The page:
Both cameras cover the same horizontal area with the same zoom level, but they have different vertical elevations.
Here's what things look like with no intentional added illumination. There is a 13 Watt CFL light and a mercury vapor yard light behind and slightly left of the cameras. The CMVision and the built-in IR of the cameras are all disabled right now.
Quite a difference in low light performance between those two cameras. It's easy to see which one you would want if you couldn't add any additional lighting, and why the Dahua IPC-HDW5231R-Z is included in my article about the best night vision security cameras.
The CMVision illuminator is pointing essentially straight out and not up or down at all, and it looks like a little to the right of center.
CMVision says that this has a 60° beam width of light and I'd say that's an accurate description. It is narrower than the CMVision CM-IPR12-850 which has a beam width spec of 80° to 90°.
CMVision says that this CM-IR130 us usable out in the range of 130 meters (hence the model name). CMVision also states the usable range as 300 to 400 feet, and 130 meters converts to 426.5 feet. As with most IR illuminator products, these numbers are very optimistic and I don't see it usable at the upper limit of those distances in any real world installation.
The end of the wooden fence is 105' away, the white building to the far right is 100' away, the left end of the white building in the center of the image is 150' away, and the boat to the left of that is 190' away. There's nothing else in view beyond the boat except for a distant building 370' away, and it's just barely visible in the night images.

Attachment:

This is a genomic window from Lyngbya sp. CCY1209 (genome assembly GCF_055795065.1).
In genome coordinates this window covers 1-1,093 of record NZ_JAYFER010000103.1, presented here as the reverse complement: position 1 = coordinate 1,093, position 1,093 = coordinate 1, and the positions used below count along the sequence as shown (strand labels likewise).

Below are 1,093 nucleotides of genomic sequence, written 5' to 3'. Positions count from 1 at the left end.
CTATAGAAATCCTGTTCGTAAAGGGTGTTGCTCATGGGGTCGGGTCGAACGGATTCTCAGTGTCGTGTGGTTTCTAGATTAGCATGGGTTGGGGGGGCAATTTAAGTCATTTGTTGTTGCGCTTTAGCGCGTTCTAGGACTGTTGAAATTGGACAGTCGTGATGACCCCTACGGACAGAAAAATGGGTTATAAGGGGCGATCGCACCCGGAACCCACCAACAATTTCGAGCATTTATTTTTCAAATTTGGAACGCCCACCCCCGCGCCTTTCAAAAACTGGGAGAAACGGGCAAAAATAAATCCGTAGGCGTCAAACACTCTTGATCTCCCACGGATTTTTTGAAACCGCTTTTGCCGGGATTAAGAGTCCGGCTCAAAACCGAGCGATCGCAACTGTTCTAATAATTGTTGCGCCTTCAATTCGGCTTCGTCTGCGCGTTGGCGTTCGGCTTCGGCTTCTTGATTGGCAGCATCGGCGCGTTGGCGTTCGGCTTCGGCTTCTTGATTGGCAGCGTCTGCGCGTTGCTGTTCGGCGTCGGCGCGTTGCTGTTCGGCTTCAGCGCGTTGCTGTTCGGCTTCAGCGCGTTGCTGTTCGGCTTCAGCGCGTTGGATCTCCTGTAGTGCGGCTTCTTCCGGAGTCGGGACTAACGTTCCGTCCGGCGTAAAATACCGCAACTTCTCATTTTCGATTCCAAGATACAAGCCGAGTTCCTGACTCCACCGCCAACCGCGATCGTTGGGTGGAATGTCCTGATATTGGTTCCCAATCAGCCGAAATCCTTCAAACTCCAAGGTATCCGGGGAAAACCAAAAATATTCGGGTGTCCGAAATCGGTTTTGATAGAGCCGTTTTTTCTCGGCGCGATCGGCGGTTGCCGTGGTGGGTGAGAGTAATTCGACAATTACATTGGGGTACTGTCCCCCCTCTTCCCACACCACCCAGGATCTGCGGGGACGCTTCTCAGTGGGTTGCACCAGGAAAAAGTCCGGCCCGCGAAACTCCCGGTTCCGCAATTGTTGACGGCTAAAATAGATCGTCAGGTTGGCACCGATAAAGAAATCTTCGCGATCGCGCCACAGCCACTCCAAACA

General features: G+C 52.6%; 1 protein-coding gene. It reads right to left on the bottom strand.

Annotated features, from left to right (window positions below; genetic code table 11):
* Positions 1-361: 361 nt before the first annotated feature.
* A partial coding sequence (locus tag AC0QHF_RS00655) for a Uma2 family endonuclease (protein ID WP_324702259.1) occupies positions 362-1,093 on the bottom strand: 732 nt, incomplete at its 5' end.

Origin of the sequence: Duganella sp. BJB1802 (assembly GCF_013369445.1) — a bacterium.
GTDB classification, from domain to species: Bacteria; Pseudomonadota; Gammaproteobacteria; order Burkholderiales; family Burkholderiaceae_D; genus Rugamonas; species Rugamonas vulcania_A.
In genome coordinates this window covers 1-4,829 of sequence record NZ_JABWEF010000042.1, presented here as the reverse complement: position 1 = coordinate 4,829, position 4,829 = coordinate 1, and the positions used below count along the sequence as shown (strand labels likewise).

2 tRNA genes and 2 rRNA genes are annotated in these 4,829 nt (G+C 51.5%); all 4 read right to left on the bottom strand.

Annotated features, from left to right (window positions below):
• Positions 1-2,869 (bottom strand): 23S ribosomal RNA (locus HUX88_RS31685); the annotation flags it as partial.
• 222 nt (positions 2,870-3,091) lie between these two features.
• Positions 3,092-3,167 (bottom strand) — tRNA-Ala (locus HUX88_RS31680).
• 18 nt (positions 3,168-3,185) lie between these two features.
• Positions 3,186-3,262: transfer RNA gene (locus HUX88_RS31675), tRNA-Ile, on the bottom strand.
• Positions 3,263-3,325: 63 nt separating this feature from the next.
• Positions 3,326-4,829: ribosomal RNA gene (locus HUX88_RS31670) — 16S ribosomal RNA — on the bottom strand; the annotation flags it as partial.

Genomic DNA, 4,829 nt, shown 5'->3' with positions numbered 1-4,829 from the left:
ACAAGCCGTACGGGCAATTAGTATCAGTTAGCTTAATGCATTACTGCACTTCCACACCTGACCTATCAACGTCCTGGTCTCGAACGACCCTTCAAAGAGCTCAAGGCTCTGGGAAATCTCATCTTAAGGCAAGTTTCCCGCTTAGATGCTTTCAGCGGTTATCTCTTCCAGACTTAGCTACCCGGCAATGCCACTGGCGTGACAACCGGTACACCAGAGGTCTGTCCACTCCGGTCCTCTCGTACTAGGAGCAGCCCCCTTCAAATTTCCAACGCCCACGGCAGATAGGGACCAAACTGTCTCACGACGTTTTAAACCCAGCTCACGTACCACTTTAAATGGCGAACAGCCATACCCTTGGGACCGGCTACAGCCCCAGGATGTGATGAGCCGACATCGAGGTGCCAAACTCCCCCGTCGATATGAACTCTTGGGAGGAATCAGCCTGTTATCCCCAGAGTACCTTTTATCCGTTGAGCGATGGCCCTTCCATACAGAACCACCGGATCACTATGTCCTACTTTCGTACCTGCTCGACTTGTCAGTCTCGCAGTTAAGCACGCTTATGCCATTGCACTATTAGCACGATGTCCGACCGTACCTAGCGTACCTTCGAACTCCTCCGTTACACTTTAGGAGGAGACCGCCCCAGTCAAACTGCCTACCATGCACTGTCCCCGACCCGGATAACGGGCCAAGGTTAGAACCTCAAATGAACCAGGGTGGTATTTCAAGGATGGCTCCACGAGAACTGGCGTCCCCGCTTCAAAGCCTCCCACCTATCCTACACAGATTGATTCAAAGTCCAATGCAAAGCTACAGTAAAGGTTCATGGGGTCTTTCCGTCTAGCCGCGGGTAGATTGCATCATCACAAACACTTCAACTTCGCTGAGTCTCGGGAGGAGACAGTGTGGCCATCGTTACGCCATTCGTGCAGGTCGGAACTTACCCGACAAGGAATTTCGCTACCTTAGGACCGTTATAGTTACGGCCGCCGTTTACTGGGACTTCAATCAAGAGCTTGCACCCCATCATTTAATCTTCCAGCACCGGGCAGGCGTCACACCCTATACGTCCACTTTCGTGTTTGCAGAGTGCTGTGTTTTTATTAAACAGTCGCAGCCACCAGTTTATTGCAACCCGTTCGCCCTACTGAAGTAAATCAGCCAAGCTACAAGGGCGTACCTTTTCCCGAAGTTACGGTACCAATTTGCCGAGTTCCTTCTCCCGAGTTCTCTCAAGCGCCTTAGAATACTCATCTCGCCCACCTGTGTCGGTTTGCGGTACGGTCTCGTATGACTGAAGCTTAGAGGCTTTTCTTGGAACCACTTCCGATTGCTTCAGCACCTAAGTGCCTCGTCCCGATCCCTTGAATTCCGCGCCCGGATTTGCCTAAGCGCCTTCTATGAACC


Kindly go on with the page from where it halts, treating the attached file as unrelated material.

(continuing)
Here is a final image from the Dahua 4431 camera with it zoomed all of the way in. Now you know why it was at a different vertical elevation than the other camera. When it's zoomed all of the way in it covers that back corner of my yard pretty well. The Dahua 5231 is covering the overall area of that part of the back yard and would be looking at a small area of grass if zoomed in right now.
Here's what all 198 LEDs on the CMVision IR130 look like at night. This was taken with my Canon S5 IS camera and is pretty much what it looks like to my eyes too.
The dull red glow is normal and you'll see that with any 850 nm IR light sources because a tiny amount of energy coming from them falls in the visible spectrum. Very little at all compared to the massive amount of invisible IR light from it.
I have to say that I really like this illuminator a lot. It's not a small unit, measuring 7.5" wide and 5" tall, but it appears to be very rugged and the mounting bracket is much more sturdy than the ones made from sheet metal used on the CMVision IRP12-850 and the Univivi U06R that I also have.
As expected, it doesn't light an area quite as far as the manufacturer claims, but that seems to be the case with about all infrared illuminators from any manufacturer.
I'll definitely be keeping this and I need to decide where I will be permanently mounting it around here since I was just testing it on a temporary test platform.
I'm glad I got it and I think you would be pleased with it too if you need an IR light source with around a 60° beam width that's good out to 200' or so.
I will leave the Amazon link below for reference, but I do not recommend that you purchase this product.